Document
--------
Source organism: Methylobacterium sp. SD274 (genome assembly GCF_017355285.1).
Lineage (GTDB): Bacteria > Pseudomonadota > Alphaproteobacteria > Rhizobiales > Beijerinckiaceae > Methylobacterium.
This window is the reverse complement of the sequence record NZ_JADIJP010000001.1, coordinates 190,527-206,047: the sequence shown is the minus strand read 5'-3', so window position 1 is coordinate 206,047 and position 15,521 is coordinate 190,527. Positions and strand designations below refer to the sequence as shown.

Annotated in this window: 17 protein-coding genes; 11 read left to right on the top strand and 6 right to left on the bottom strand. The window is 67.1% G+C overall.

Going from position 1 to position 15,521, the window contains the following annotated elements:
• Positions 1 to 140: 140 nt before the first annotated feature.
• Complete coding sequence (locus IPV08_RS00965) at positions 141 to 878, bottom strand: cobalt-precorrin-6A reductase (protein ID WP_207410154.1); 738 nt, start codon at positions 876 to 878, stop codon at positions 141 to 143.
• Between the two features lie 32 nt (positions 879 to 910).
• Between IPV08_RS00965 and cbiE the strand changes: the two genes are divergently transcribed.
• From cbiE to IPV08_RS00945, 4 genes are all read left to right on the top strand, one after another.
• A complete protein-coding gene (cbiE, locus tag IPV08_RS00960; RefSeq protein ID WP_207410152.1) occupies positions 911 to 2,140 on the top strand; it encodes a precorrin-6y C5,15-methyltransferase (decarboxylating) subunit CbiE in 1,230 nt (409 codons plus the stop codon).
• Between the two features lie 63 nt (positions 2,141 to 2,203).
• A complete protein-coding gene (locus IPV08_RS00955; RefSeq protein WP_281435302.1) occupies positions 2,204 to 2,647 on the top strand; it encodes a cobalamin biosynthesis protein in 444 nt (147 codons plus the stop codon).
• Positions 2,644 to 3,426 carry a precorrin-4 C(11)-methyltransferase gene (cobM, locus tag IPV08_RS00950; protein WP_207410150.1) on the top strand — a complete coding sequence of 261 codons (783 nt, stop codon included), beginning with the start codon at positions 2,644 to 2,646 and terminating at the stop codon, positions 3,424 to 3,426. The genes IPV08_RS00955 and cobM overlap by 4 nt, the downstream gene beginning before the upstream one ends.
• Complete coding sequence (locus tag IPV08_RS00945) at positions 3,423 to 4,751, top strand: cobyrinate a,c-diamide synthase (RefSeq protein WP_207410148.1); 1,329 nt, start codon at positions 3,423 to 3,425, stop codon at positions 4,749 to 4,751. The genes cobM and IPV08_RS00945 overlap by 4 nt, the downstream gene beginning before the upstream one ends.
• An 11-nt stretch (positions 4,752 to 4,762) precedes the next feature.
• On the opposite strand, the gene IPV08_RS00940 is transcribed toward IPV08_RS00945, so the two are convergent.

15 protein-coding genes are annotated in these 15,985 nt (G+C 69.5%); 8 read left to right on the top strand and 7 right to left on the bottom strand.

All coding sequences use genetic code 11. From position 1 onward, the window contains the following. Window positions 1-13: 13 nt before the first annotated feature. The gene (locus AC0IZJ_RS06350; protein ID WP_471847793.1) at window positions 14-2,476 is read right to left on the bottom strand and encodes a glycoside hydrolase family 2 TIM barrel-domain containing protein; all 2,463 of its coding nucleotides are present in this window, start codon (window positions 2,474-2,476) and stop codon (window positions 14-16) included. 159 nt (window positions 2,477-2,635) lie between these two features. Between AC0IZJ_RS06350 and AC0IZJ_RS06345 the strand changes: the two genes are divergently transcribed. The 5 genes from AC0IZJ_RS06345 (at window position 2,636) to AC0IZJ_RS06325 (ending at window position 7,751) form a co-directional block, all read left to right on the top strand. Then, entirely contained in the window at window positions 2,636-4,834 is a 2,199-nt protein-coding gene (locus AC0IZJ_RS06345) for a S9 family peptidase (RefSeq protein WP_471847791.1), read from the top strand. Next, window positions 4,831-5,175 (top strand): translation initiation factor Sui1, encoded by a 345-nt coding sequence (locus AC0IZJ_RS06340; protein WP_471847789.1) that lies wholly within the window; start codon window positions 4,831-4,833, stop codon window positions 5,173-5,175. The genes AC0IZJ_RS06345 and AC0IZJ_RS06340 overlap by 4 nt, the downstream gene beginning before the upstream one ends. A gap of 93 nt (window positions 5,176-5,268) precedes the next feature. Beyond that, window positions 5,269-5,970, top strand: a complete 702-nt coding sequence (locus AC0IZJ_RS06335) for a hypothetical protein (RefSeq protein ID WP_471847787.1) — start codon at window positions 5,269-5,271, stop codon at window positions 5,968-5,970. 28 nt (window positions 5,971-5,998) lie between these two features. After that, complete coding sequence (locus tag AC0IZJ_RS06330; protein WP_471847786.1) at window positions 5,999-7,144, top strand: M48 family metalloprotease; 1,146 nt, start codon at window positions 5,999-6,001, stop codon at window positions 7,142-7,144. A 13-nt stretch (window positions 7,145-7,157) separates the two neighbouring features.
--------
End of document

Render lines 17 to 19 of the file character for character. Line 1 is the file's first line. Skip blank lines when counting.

• On the opposite strand, the gene IPV08_RS00940 is transcribed toward IPV08_RS00945, so the two are convergent.

15 protein-coding genes are annotated in these 15,985 nt (G+C 69.5%); 8 read left to right on the top strand and 7 right to left on the bottom strand.

All coding sequences use genetic code 11. From position 1 onward, the window contains the following. Window positions 1-13: 13 nt before the first annotated feature. The gene (locus AC0IZJ_RS06350; protein ID WP_471847793.1) at window positions 14-2,476 is read right to left on the bottom strand and encodes a glycoside hydrolase family 2 TIM barrel-domain containing protein; all 2,463 of its coding nucleotides are present in this window, start codon (window positions 2,474-2,476) and stop codon (window positions 14-16) included. 159 nt (window positions 2,477-2,635) lie between these two features. Between AC0IZJ_RS06350 and AC0IZJ_RS06345 the strand changes: the two genes are divergently transcribed. The 5 genes from AC0IZJ_RS06345 (at window position 2,636) to AC0IZJ_RS06325 (ending at window position 7,751) form a co-directional block, all read left to right on the top strand. Then, entirely contained in the window at window positions 2,636-4,834 is a 2,199-nt protein-coding gene (locus AC0IZJ_RS06345) for a S9 family peptidase (RefSeq protein WP_471847791.1), read from the top strand. Next, window positions 4,831-5,175 (top strand): translation initiation factor Sui1, encoded by a 345-nt coding sequence (locus AC0IZJ_RS06340; protein WP_471847789.1) that lies wholly within the window; start codon window positions 4,831-4,833, stop codon window positions 5,173-5,175. The genes AC0IZJ_RS06345 and AC0IZJ_RS06340 overlap by 4 nt, the downstream gene beginning before the upstream one ends. A gap of 93 nt (window positions 5,176-5,268) precedes the next feature. Beyond that, window positions 5,269-5,970, top strand: a complete 702-nt coding sequence (locus AC0IZJ_RS06335) for a hypothetical protein (RefSeq protein ID WP_471847787.1) — start codon at window positions 5,269-5,271, stop codon at window positions 5,968-5,970. 28 nt (window positions 5,971-5,998) lie between these two features. After that, complete coding sequence (locus tag AC0IZJ_RS06330; protein WP_471847786.1) at window positions 5,999-7,144, top strand: M48 family metalloprotease; 1,146 nt, start codon at window positions 5,999-6,001, stop codon at window positions 7,142-7,144. A 13-nt stretch (window positions 7,145-7,157) separates the two neighbouring features.